Tag Archives: potassium

662-667 D. Matt, E. Veromann and A. Luik
Effect of housing systems on biochemical composition of chicken eggs
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Effect of housing systems on biochemical composition of chicken eggs

D. Matt, E. Veromann and A. Luik

Institute of Agricultural and Environmental Sciences, Estonian University of Life Sciences,Kreutzwaldi 1, EE51014 Tartu, Estonia; tel: +372 7425 010; e-mail: darja.matt@emu.ee

Abstract:

The aim of this study was to investigate the impact of production system (organic, conventional) on the quality of chicken eggs. Energetic value, carbohydrate, cholesterol, protein, fatty acid, sodium, potassium, phosphorus, dry matter and vitamin contents were evaluated. The mean content of cholesterol was 30%, and potassium 7%, greater in the organic eggs compared with the conventional eggs. No significant difference was found in the content of fatty acids, protein, sodium or dry matter. The organic eggs had considerably lower contents of calcium (2.8 times) compared with eggs from conventional farming. Negligible differences were found in the occurrence of vitamins (vitamin A, vitamin E, vitamin D3). The residues of 45 pesticides and 6 PCB isomers were analyzed in both types of eggs and no residues compounds were found.

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27-35 L. Buskienė and N. Uselis
The influence of nitrogen and potassium fertilizers on the growth and yield of raspberries cv. ‘Polana’
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The influence of nitrogen and potassium fertilizers on the growth and yield of raspberries cv. ‘Polana’

L. Buskienė¹ and N. Uselis²

¹Lithuanian Institute of Horticulture, LT–-54333 Babtai, Kaunas distr., Lithuania; e-mail:institutas@lsdi.lt
²Lithuanian Institute of Horticulture, LT–-54333 Babtai, Kaunas distr., Lithuania; e-mail:n.uselis@lsdi.lt

Abstract:

The experiment was carried out from 1998–2001 at the Lithuanian Institute of Horticulture, according to the scheme: N60 (control); N60K90; N90; N90K130; N120; N120K180; N150;N150K240. The soil was Epicalcari – Endohypogleic cambisol, clay loam, containing 7.2% oforganic matter, 140 mg kg-1 P2O5, 125 mg kg-1 K2O, 11900 mg kg-1 CaO, 3040 mg kg-1 MgO,pHKCl –7.3.Primocane raspberries cv. ‘Polana’ fertilized with the largest amount of nitrogen fertilizers(N150) produced 20% more primocanes in comparison with the control (N60). Potassiumfertilizers increased the diameter of raspberry stems – fertilizing them with N120K180 stemdiameter resulted in an increase of 5.3%, with N90K130 and by 4.2% with N150K240 incomparison with the control.Primocane raspberries cv. ‘Polana’ fertilized with N120K180 gave the highest yieldincrement – 2.5 t ha-1, and, with N60K90 – 2.4 t ha-1 – in comparison with those fertilized onlywith nitrogen fertilizers (N60).When the rate of nitrogen fertilizers was increased from 60 to 90–150 kg ha-1, the nitrogencontent in the soil increased by approximately 25%. When the rate of potassium fertilizers was increased from 90 to 240 kg ha-1, potassium content in the soil increased to 33%. The content of potassium in raspberry cv. ‘Polana’ leaves significantly increased when fertilizing only with the highest rates of potassium fertilizers (N120K180 – N150K240) – by 12.1–19.7% – in comparisonwith control (N60).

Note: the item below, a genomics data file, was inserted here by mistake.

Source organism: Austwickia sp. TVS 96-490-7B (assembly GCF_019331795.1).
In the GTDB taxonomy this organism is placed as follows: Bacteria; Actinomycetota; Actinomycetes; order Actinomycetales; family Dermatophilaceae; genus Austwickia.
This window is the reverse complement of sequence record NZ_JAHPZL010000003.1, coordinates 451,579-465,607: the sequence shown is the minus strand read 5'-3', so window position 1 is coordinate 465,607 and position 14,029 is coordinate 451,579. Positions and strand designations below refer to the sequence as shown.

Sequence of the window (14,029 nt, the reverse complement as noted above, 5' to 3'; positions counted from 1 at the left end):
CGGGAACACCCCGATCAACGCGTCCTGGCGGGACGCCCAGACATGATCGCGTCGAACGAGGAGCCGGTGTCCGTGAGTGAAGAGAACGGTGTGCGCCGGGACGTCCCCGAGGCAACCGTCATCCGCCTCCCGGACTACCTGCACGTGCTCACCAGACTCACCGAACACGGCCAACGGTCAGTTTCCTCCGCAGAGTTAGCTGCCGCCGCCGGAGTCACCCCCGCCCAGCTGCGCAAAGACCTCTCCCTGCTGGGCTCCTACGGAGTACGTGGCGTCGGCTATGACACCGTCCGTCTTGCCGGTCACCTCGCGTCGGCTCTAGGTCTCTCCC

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73–80 V. Loide, M. Nõges and J. Rebane
Assessment of the agrochemical properties of the soil using the extraction solution Mehlich 3 in Estonia
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Assessment of the agrochemical properties of the soil using the extraction solution Mehlich 3 in Estonia